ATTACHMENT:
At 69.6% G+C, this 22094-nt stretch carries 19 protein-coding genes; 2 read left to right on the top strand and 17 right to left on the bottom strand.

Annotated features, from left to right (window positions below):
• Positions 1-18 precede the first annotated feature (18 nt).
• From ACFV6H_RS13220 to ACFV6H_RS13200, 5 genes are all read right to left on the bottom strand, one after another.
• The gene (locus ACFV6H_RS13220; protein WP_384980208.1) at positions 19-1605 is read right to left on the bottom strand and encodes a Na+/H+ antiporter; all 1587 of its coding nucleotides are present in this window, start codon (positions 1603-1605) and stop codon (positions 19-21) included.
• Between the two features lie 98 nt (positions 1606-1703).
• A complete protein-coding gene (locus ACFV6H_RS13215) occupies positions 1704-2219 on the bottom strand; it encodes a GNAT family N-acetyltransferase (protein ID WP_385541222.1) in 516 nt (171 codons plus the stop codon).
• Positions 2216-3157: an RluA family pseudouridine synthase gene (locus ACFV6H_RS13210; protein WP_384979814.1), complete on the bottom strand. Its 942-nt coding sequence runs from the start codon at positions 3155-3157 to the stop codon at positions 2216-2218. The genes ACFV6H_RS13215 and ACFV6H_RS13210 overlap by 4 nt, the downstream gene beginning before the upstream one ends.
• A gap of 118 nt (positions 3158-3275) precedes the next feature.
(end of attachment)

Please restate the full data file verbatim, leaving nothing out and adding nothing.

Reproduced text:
At 69.6% G+C, this 22094-nt stretch carries 19 protein-coding genes; 2 read left to right on the top strand and 17 right to left on the bottom strand.

Annotated features, from left to right (window positions below):
• Positions 1-18 precede the first annotated feature (18 nt).
• From ACFV6H_RS13220 to ACFV6H_RS13200, 5 genes are all read right to left on the bottom strand, one after another.
• The gene (locus ACFV6H_RS13220; protein WP_384980208.1) at positions 19-1605 is read right to left on the bottom strand and encodes a Na+/H+ antiporter; all 1587 of its coding nucleotides are present in this window, start codon (positions 1603-1605) and stop codon (positions 19-21) included.
• Between the two features lie 98 nt (positions 1606-1703).
• A complete protein-coding gene (locus ACFV6H_RS13215) occupies positions 1704-2219 on the bottom strand; it encodes a GNAT family N-acetyltransferase (protein ID WP_385541222.1) in 516 nt (171 codons plus the stop codon).
• Positions 2216-3157: an RluA family pseudouridine synthase gene (locus ACFV6H_RS13210; protein WP_384979814.1), complete on the bottom strand. Its 942-nt coding sequence runs from the start codon at positions 3155-3157 to the stop codon at positions 2216-2218. The genes ACFV6H_RS13215 and ACFV6H_RS13210 overlap by 4 nt, the downstream gene beginning before the upstream one ends.
• A gap of 118 nt (positions 3158-3275) precedes the next feature.